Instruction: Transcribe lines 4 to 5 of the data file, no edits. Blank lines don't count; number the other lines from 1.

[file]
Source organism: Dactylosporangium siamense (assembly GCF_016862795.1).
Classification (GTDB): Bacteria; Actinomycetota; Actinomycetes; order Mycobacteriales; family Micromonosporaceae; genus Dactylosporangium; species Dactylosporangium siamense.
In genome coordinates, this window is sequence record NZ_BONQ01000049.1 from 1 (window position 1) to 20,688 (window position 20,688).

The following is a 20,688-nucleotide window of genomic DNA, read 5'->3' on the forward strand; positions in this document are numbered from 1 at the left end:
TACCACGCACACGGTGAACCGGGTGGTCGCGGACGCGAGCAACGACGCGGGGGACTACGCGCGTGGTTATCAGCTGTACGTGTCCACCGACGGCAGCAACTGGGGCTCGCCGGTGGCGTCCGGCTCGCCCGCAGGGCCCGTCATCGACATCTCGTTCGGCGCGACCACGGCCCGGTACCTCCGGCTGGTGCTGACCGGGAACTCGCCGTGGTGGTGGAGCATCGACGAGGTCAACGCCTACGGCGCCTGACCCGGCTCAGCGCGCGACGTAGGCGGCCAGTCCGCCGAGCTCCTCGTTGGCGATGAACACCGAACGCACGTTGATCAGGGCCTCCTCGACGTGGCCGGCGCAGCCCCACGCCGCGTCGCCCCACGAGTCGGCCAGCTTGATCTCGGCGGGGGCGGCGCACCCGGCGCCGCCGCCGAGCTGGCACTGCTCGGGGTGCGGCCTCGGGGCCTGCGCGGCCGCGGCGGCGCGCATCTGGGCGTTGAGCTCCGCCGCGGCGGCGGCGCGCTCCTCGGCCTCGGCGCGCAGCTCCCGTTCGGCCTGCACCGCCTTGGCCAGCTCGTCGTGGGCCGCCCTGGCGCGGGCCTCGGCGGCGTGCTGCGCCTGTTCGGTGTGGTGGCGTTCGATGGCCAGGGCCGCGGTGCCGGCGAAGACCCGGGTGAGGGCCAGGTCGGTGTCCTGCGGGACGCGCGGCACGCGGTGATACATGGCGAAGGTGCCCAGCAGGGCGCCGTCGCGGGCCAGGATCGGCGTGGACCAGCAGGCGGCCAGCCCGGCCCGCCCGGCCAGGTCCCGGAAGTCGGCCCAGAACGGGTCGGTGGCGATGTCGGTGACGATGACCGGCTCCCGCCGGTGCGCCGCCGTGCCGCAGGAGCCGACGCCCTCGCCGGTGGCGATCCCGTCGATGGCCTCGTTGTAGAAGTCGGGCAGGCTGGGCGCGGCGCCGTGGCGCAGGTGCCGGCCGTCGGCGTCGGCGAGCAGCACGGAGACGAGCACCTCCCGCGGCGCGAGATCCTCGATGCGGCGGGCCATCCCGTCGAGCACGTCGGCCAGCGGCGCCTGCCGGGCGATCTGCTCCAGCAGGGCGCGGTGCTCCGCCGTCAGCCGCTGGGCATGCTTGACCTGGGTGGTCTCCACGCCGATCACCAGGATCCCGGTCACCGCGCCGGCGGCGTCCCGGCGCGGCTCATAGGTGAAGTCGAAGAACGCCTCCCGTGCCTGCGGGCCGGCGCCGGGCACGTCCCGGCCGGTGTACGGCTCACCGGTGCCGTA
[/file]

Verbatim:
The following is a 20,688-nucleotide window of genomic DNA, read 5'->3' on the forward strand; positions in this document are numbered from 1 at the left end:
TACCACGCACACGGTGAACCGGGTGGTCGCGGACGCGAGCAACGACGCGGGGGACTACGCGCGTGGTTATCAGCTGTACGTGTCCACCGACGGCAGCAACTGGGGCTCGCCGGTGGCGTCCGGCTCGCCCGCAGGGCCCGTCATCGACATCTCGTTCGGCGCGACCACGGCCCGGTACCTCCGGCTGGTGCTGACCGGGAACTCGCCGTGGTGGTGGAGCATCGACGAGGTCAACGCCTACGGCGCCTGACCCGGCTCAGCGCGCGACGTAGGCGGCCAGTCCGCCGAGCTCCTCGTTGGCGATGAACACCGAACGCACGTTGATCAGGGCCTCCTCGACGTGGCCGGCGCAGCCCCACGCCGCGTCGCCCCACGAGTCGGCCAGCTTGATCTCGGCGGGGGCGGCGCACCCGGCGCCGCCGCCGAGCTGGCACTGCTCGGGGTGCGGCCTCGGGGCCTGCGCGGCCGCGGCGGCGCGCATCTGGGCGTTGAGCTCCGCCGCGGCGGCGGCGCGCTCCTCGGCCTCGGCGCGCAGCTCCCGTTCGGCCTGCACCGCCTTGGCCAGCTCGTCGTGGGCCGCCCTGGCGCGGGCCTCGGCGGCGTGCTGCGCCTGTTCGGTGTGGTGGCGTTCGATGGCCAGGGCCGCGGTGCCGGCGAAGACCCGGGTGAGGGCCAGGTCGGTGTCCTGCGGGACGCGCGGCACGCGGTGATACATGGCGAAGGTGCCCAGCAGGGCGCCGTCGCGGGCCAGGATCGGCGTGGACCAGCAGGCGGCCAGCCCGGCCCGCCCGGCCAGGTCCCGGAAGTCGGCCCAGAACGGGTCGGTGGCGATGTCGGTGACGATGACCGGCTCCCGCCGGTGCGCCGCCGTGCCGCAGGAGCCGACGCCCTCGCCGGTGGCGATCCCGTCGATGGCCTCGTTGTAGAAGTCGGGCAGGCTGGGCGCGGCGCCGTGGCGCAGGTGCCGGCCGTCGGCGTCGGCGAGCAGCACGGAGACGAGCACCTCCCGCGGCGCGAGATCCTCGATGCGGCGGGCCATCCCGTCGAGCACGTCGGCCAGCGGCGCCTGCCGGGCGATCTGCTCCAGCAGGGCGCGGTGCTCCGCCGTCAGCCGCTGGGCATGCTTGACCTGGGTGGTCTCCACGCCGATCACCAGGATCCCGGTCACCGCGCCGGCGGCGTCCCGGCGCGGCTCATAGGTGAAGTCGAAGAACGCCTCCCGTGCCTGCGGGCCGGCGCCGGGCACGTCCCGGCCGGTGTACGGCTCACCGGTGCCGTA